Self-proclaimed “Interim President” Juan Guaido announced he is naming new board members for state oil company PDVSA and its U.S. subsidiary Citgo during a National Assembly session on Wednesday.
“This is an historical agreement that protects Venezuelan assets abroad,” Guaido told press after the session.
Chosen as head of the National Assembly on January 5, Guaido swore himself in as “interim president” during an opposition rally on January 23, with recognition swiftly following from the U.S. and several allied countries. The Venezuelan opposition and U.S. officials have made repeated calls on the armed forces to support Guaido, but with no notable results to date. The opposition-controlled National Assembly has been declared “null and void” since 2016 by the country’s judicial authorities for disregarding a court order to unseat three lawmakers under investigation for voter fraud.
Guaido’s nominations to Citgo include Angel Olmeta, a former Citgo chief operating officer, Luis Urdaneta, a former vice president at PDVSA, and Edgar Rincon, currently a vice president at Houston-based Nabors Industries, a land-drilling contractor. Also named were Luisa Palacios, Andres Padilla and Rick Esser.
Among the nominations to PDVSA are Gustavo Velasquez, high-ranking figure in the opposition’s negotiating team during the 2017 dialogue held in the Dominican Republic, and David Smolansky, former mayor of El Hatillo and also a leader of Guaido’s far-right Popular Will party. Smolansky fled the country after an arrest warrant was issued for his role in the violent 2017 “guarimba” protests. The other nominations to the PDVSA board were Simon Antunez, Carlos Jose Paisa and Ricardo Prada.
According to Bloomberg, the nominations are meant to be ad-hoc boards to work on specific tasks for a limited period of time. In addition to imposing a de facto oil embargo on Venezuela, the latest round of U.S. sanctions include a freeze of Venezuelan assets in the U.S., chief among them, Citgo and its three high-capacity refineries. Wednesday’s announcements are another step in the attempts to seize control of Citgo, which is valued at U.S. $7 billion. The role of the ad-hoc PDVSA board and its legal authority vis-a-vis U.S.-based Venezuelan assets remains unclear at the time of writing.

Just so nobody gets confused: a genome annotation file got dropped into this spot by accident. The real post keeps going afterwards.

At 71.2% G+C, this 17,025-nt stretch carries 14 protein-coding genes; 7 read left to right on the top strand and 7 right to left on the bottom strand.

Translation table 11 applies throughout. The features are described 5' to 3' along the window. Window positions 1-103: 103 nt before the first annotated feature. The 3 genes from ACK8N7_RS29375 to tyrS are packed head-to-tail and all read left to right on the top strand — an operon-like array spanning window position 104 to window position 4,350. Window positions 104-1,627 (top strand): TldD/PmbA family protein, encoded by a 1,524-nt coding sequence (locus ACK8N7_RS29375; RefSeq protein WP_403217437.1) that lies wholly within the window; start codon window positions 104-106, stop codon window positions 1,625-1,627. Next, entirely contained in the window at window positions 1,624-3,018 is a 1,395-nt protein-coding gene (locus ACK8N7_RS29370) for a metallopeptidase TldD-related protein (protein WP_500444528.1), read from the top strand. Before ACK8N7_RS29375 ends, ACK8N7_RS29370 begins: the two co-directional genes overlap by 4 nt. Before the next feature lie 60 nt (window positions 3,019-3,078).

For their part, Venezuelan authorities have vowed to defend Citgo through legal means. Attorney General Tarek William Saab dismissed Guaido’s appointments as illegal on Thursday, revealing that a criminal investigation was now in progress.
Likewise on Wednesday, U.S. President Donald Trump held a meeting at the White House with his Colombian counterpart, Ivan Duque. Trump told press that “all options” remain on the table regarding Venezuela. He had previously talked about a “military option” on repeated occasions. For his part, far-right hardliner Duque called on the international community to “advance with the diplomatic siege” against Caracas.
Trump is also scheduled to give a speech in Miami on Monday in which Venezuela will be the main topic. U.S. officials such as Mike Pence and John Bolton have likewise given speeches about Venezuela in Miami, as South Florida is home to the largest community of Venezuelan immigrants.
Tensions are expected to rise in the coming days along the Colombian border after Guaido announced that aid would enter the country “no matter what” on February 23. A USAID press release stated that the aid would meet the basic needs of 5,000 people for 10 days.
Guaido also “ordered” the Venezuelan military to let the aid in, while some commentators have speculated that a limited number of U.S. troops may be deployed for the occasion. A press statement from the Cuban government on Wednesday evening alleged that U.S. troop movements had been reported in the Caribbean between February 6 and 10, warning that humanitarian aid could be used as a pretext for a military aggression.
The controversial delivery of humanitarian aid has been the object of criticism, with over a dozen NGOs with offices in Colombia condemning the use of aid for political goals. The Red Cross had previously stated it would not take part in what they did not consider to be a humanitarian operation, while the UN also objected to the politicization of aid.
Venezuelan President Nicolas Maduro blasted U.S. threats during a televised address on Wednesday.
“Today the U.S. president threatened military action against Venezuela once more, I call on the world’s solidarity,” he said, before criticizing what he termed Trump and Duque’s “hate-fest.”
Maduro and other Venezuelan officials and military leaders have pledged not to let aid enter the country, condemning it as a media “show” and possible trigger for foreign intervention. Caracas has also complained that the $20 million U.S. commitment pales in comparison to the $30 million in daily lost revenues due to sanctions.
Foreign Minister Jorge Arreaza spoke to reporters at the United Nations in New York on Thursday, announcing the creation of a group that believes the UN Charter is being violated by foreign interference in Venezuelan affairs.
“We have a right to live free from threats and coercive measures,” he stated.
Arreaza was flanked at the press conference by diplomats from 16 countries, including Russia, China, Iran and Cuba, while a meeting to discuss the initiative was reportedly attended by about 50 countries. He added that this group would organize a strategy for the defense of international law and to uphold principles of national sovereignty and non-interference in other countries’ affairs.